Heat retention analysis with thermal encapsulation of powertrain under natural soak environment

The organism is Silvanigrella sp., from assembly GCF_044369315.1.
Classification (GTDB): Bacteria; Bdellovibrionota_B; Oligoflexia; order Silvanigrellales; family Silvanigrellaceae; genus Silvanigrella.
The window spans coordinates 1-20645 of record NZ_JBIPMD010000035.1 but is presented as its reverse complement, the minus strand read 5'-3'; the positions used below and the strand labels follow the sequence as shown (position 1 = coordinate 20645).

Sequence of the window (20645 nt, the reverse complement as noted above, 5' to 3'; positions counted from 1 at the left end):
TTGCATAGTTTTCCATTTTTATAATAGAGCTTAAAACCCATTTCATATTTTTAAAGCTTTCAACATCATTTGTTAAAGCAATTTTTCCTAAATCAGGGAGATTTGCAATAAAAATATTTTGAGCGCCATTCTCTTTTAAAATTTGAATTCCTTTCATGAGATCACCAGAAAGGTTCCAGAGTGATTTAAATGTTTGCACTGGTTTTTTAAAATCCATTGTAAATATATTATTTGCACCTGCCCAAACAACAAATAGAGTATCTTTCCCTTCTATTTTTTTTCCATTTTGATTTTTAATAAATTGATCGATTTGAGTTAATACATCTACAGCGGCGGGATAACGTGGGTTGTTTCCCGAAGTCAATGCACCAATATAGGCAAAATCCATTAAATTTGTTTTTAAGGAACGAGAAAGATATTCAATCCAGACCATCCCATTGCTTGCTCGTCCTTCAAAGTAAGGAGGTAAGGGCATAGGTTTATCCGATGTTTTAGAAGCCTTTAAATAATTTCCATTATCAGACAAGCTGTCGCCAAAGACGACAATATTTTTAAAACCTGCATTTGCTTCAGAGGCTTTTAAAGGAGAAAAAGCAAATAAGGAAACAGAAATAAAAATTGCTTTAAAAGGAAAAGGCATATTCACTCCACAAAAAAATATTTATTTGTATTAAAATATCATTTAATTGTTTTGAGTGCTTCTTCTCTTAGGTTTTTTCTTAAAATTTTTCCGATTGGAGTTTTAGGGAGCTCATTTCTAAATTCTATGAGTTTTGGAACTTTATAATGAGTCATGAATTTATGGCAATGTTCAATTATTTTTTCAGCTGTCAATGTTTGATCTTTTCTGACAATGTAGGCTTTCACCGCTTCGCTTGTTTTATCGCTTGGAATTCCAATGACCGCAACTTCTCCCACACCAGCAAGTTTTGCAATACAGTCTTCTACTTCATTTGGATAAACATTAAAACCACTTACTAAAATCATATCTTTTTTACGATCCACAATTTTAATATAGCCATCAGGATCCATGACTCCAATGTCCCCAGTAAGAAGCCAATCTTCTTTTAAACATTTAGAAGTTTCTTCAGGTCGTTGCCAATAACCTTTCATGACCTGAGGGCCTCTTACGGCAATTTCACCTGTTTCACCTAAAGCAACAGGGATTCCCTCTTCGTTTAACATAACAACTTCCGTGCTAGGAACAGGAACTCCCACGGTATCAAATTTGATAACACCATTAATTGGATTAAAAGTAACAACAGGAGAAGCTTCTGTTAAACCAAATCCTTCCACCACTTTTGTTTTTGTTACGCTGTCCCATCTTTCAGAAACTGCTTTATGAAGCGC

This paper investigates high fatality modelling of vehicle heat transfer process during natural soak environment and heat retention benefits with powertrain encapsulations. A coupled computer-aided-engineering (CAE) method utilising 3D computational-fluids-dynamics (CFD) and transient thermal modelling was applied to solve buoyancy-driven convection, thermal radiation and conduction heat transfer of vehicle structure and fluids within. Two vehicle models with different encapsulation layouts were studied. One has engine-mounted-encapsulation (EME) and the other has additional vehicle-mounted-encapsulation (VME). Coupled transient heat transfer simulations were carried out for the two vehicle models to simulate their cool-down behaviours of 9 h static soak. The key fluids temperatures’ cool-down trajectories were obtained and correlated well with vehicle test data. Increased end temperatures were seen for both coolant and oils of the VME model. This provides potential benefits towards CO2 emissions reduction and fuel savings. The air paths and thermal leakages with both encapsulations were visualised. Reduced leakage pathways were found in the VME design in comparison with the EME design. This demonstrated the capability of embedded CAE encapsulation heat retention modelling for evaluating encapsulation designs to reduce fuel consumption and emissions in a timely and robust manner, aiding the development of low-carbon transport technologies.